Comparing capacities

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The purpose of this activity is to support students in attending to capacity (space enclosed) when comparing two containers. Students place containers beside one another to directly compare their heights and cross sections.

Achievement Objectives
GM2-1: Create and use appropriate units and devices to measure length, area, volume and capacity, weight (mass), turn (angle), temperature, and time.
Required Resource Materials
  • A set of three 600 mL water bottles cut to different heights
  • A set of three plastic containers cut to the same height but with different cross-sections
  • A set of three plastic containers with different heights and cross-sections but similar volumes
  • Plastic jug of water

Note: Volume is the measure of space taken up by a three-dimensional object. The space within a container is known as its capacity. As the thickness of many containers is negligible, it has become acceptable to refer to the space inside as volume too. You might frame the purpose for finding capacity within a context that is relevant to your students' interests, cultural backgrounds, and to learning from other curriculum areas.

  1. Put out two of the cut-down water bottles, a distance apart. Discuss the capacities of the containers. Look for students to directly compare the containers by bringing them together and comparing heights. Some students might raise the possibility that the width of the container might also be important.
    I am thirsty. Which container will hold the most water?
    How do you know the taller container holds the most water?
    Is it always true that tall containers hold more than short containers? 
  2. Compare the capacities of the two cut-down water bottles with the third bottle, and ask the students to order the three containers by capacity.
    Why do you think these containers hold different amounts of water?
    Let’s check to see if we are right by pouring water from one container to another.
  3. Fill the largest container. Ask a student to pour from the largest container to the next largest.
    What should happen if you are right?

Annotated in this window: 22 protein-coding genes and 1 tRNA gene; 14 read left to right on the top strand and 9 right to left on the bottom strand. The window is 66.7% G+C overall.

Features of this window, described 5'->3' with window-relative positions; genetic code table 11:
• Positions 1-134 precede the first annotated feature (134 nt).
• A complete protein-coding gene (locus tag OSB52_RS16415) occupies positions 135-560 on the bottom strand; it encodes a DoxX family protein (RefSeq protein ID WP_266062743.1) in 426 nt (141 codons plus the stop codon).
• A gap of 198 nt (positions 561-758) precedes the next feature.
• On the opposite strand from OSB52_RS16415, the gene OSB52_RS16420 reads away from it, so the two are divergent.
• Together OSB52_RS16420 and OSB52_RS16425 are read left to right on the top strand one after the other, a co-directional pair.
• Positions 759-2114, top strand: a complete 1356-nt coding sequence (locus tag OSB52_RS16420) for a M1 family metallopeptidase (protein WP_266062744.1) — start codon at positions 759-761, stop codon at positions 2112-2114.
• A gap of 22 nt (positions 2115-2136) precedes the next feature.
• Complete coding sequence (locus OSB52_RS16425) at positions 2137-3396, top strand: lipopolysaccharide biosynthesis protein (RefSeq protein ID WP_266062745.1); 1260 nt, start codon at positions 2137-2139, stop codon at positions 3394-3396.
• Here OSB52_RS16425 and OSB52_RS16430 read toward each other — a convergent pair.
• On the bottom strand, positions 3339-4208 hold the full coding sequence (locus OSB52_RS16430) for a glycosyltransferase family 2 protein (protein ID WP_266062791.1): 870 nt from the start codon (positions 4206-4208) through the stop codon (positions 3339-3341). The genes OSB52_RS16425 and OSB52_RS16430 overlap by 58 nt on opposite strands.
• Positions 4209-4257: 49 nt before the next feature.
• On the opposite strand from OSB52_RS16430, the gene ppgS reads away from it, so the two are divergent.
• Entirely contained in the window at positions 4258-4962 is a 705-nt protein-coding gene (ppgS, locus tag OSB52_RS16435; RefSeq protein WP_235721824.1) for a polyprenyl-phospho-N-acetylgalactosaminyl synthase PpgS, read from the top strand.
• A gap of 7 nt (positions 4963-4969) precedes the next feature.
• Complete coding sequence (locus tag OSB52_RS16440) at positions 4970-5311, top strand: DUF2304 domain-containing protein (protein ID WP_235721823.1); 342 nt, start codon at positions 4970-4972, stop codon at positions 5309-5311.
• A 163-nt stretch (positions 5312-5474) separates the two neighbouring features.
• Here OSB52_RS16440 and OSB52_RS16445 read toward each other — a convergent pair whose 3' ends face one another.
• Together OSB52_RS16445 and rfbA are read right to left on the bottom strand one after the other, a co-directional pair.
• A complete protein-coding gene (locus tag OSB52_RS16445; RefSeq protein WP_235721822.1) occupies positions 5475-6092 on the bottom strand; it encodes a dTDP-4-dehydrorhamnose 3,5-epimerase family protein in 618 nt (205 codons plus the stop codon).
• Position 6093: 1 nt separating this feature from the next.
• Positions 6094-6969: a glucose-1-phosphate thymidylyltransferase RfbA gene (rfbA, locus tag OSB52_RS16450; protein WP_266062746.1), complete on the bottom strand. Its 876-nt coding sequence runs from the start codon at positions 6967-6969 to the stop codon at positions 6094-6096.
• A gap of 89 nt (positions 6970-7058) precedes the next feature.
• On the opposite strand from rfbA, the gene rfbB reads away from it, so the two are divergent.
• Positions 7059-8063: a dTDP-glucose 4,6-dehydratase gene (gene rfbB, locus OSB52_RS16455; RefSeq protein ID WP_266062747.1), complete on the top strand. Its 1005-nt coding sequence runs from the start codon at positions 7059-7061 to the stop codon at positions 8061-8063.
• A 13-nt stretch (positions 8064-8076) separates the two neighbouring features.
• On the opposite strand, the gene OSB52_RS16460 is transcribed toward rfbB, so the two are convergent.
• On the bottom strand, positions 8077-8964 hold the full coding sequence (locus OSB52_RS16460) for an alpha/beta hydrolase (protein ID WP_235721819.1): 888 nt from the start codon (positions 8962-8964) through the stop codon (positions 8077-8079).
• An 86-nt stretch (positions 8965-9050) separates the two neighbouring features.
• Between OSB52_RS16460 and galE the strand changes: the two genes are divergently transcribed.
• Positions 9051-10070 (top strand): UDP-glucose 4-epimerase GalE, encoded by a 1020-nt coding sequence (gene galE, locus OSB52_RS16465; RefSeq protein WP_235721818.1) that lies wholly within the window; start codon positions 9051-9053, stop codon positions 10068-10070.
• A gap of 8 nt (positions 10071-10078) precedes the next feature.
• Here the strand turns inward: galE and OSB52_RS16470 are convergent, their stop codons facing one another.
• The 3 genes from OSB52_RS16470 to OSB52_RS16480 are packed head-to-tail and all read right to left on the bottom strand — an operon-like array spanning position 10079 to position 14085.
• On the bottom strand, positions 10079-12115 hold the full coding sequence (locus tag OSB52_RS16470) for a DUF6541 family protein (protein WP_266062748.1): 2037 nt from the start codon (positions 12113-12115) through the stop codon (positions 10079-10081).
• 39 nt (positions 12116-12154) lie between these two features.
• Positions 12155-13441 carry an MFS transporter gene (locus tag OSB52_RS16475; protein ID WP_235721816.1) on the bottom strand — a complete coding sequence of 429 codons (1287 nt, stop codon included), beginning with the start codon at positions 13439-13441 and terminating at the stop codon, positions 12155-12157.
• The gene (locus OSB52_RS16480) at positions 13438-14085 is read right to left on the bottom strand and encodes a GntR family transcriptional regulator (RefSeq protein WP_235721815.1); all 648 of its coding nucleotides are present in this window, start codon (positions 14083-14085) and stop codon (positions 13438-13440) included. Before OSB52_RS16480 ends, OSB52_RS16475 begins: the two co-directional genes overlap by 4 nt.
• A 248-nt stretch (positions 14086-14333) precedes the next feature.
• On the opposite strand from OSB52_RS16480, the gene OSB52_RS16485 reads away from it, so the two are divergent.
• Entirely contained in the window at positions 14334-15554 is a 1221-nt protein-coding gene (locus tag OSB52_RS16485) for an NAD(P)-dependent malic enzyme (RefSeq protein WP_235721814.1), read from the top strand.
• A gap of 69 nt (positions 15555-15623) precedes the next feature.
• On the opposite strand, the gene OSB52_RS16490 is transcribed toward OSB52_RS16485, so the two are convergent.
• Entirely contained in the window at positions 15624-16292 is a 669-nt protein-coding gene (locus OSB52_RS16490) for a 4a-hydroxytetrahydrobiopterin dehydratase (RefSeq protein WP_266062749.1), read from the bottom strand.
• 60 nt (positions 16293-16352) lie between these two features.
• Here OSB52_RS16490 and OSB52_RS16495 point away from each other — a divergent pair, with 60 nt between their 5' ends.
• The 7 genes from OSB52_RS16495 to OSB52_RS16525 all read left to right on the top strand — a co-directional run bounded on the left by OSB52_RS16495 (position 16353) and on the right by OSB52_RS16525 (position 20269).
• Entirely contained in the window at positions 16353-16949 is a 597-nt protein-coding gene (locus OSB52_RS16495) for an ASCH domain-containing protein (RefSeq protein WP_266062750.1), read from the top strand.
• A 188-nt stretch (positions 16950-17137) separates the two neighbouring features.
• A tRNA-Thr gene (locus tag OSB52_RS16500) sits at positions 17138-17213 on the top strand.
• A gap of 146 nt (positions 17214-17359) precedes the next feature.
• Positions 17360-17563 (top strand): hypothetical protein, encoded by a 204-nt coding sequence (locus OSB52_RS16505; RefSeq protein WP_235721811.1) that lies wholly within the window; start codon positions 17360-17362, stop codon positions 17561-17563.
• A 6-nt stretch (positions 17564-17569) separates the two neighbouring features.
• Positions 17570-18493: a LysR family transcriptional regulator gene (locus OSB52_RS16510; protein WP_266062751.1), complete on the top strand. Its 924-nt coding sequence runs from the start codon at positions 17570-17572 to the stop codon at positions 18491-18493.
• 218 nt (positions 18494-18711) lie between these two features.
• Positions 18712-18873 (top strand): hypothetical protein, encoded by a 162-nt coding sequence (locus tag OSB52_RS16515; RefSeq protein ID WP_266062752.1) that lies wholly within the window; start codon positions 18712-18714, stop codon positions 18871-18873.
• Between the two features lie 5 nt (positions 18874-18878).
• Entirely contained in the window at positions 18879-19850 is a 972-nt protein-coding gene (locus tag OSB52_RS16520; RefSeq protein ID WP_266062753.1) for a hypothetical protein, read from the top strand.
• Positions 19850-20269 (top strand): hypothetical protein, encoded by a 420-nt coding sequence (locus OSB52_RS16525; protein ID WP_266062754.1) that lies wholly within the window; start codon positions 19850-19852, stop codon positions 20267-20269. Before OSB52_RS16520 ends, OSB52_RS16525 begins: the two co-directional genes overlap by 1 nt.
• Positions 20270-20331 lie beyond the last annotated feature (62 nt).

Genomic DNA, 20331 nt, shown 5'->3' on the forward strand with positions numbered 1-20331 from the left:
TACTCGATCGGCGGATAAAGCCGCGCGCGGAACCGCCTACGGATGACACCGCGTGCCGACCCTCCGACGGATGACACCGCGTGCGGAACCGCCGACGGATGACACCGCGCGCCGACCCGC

Students should say that the second container will get filled and there will be water left over. Follow similar steps to check the middle container holds more than the smallest container.
  4. Compare the three containers with the same height but different cross-sectional areas. Begin with two containers then progress to ordering all three. Pour from one container to another to check that the order created by visual comparison matches the true order.          
    Why is it that these containers are the same height but hold different amounts of water?
  • Look for students to comment that the cross-sections are different. Wide containers hold more than narrow containers.
  1. Carry out ordering with the three containers that vary by both height and cross-section. Let students order the containers by perception and explain the order they choose. Look for them to consider both height and cross-sectional area.
  • Pour between containers to confirm the order by capacity.
    What advice would you give someone who is trying to find out which container holds the most?
  • Students might come up with an algorithm for comparing containers by capacity. If the cross-sections have similar area, then the height predicts the capacity. If one container, has a greater cross-section but heights are similar them width predicts the capacity order. If both height and cross section are different, then they need to be balanced to order the containers. A tall container may not hold the most, nor a wide container.

Next steps

  1. Provide students with experiences where the containers are not cylindrical. Household containers such as shampoo bottles and fruit juice bottles come in a variety of shapes. Give the students as much experience as possible with predicting the capacity order then comparing the containers by pouring from one to another.
  2. Look at the measurements on containers. 
    Discuss the size of a 1 litre bottle and how millilitres relate to litres (1000 mL = 1 L).
    Record the capacities of containers using metric units. Increase students’ estimation strategies, especially related to benchmarks like 500 mL. Provide opportunities for students to explore these capacities using a variety of actions and expressions.
    Pour water from the containers into a measuring jug or cylinder and read the capacities on the measurement scale.
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Level Two